Bernie Pleskoff

10 prospects to watch in Arizona Fall League

10 prospects to watch in Arizona Fall League

Without a doubt, the Arizona Fall League is one of the best baseball experiences of the year. Top prospects from every organization gather together and are given an opportunity to fine-tune their skills under the watchful eyes of excellent coaches.

For me, one of the outstanding aspects of the AFL is the blending of prospects from five Major League organizations to form one club. The mix provides an opportunity for players to get to know one another, learn from each other and spend the fall in fellowship with players from various clubs. Watching the camaraderie among the players and their coaches is a lesson in communication, harmony, trust and sportsmanship.

This year's AFL rosters are loaded with good prospects. These are 10 of the players I am looking most forward to scouting. They are not necessarily the best or highest-rated prospects in the league, but I am curious about evaluating their skill sets.

Mike Yastrzemski, Orioles, OF
Hall of Famer Carl Yastrzemski's grandson, Mike is a left-handed hitter who is hitting .249 at Double-A Bowie in the Eastern League. His average has dipped as he progressed from Class A Advanced to Double-A, but I am curious to see his skill set.

Oscar Hernandez,  D-backs, C
A Rule 5 Draft selection from Tampa Bay, Hernandez was in the catching mix for the D-backs until he was hurt and spent months on the shelf. The Fall League will give Hernandez a chance to get some much-needed at-bats and give the D-backs an opportunity to get a better feel for his abilities.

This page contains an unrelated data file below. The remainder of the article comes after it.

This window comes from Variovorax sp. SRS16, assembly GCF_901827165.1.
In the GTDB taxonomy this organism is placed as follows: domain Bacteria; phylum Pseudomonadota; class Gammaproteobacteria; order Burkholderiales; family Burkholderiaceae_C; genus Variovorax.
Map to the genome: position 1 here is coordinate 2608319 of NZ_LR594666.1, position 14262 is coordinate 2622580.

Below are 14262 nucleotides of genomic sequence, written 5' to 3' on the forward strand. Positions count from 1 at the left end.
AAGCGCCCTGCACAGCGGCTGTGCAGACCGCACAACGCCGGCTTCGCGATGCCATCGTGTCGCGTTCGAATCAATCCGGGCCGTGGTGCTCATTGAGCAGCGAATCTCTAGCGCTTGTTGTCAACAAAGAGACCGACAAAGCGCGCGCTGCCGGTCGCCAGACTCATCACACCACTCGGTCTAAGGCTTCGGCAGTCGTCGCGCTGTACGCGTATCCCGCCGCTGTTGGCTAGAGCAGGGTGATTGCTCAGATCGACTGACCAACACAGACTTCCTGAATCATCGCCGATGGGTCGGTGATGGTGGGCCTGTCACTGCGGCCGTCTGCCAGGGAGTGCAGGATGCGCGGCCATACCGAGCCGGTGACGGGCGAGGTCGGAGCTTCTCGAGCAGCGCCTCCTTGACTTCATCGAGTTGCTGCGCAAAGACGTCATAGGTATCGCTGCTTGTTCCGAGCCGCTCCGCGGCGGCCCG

Bradley Zimmer, Indians, OF
Zimmer is a crucial component of the Indians' future. I want to see him in sustained at-bats. He has been promoted from Class A Advanced Lynchburg to Double-A Akron. While Zimmer may be facing a few tired arms in Arizona, the exposure could hasten his development.

Gary Sanchez, Yankees, C
Sanchez has long been a top offensive catching prospect. Some of the bloom has come off the rose, but I am curious to watch him defensively. Of course I'm interested in Sanchez's hitting mechanics, but how is he calling a game and how solid are his catching skills?

Brett Phillips, Brewers, OF
From what I saw of Phillips earlier this summer, I think the Brewers have traded for an outstanding prospect. It will be great to see him over a number of games to determine if my original thoughts were correct.

A.J. Reed, Astros, 1B
Reed has put up sensational Minor League numbers and has the type of power that clubs covet. He has a chance to be an impact player. I've only seen Reed play in one game. Now I'll get a chance to see multiple at-bats.

J.P Crawford, Phillies, SS
If there is a team in need of an injection of youth and spark, it may be the Phillies. Crawford is one of the exciting players I saw at the SiriusXM All-Star Futures Game. He is extremely smooth on defense, and he hits and runs. Crawford is high on my list.

Austin Meadows, Pirates, OF
Credit the Pirates with developing an outstanding farm system. Meadows is their top-rated position player at (No. 2 of the Top 30 Prospects), and I'm eager for my first opportunity to see him in person.

Sean Manaea, A's, LHP
A former first-round selection by the Royals in 2013, it will be interesting to see how Manaea fares in what is traditionally a "hitter's" league. He is one of two pitchers that intrigue me the most on the AFL rosters. The big lefty is 6-foot-5 and 235 pounds.

Yoan Lopez, D-backs, RHP
The other pitcher I can't wait to scout is Lopez, who was signed from Cuba as a starter. I've heard lots of buzz about his stuff. Lopez is young and has a good arm. I want to see the 6-foot-3, 185-pound righty in multiple games.

If I extended the list to 11, I'd include the Red Sox's Sam Travis -- their highly rated prospect first baseman.

There you have it -- the 10 (or 11) guys I can't wait to scout in the Arizona Fall League.

Bernie Pleskoff has served as a professional scout for the Houston Astros and Seattle Mariners. Follow @BerniePleskoff on Twitter. This story was not subject to the approval of Major League Baseball or its clubs.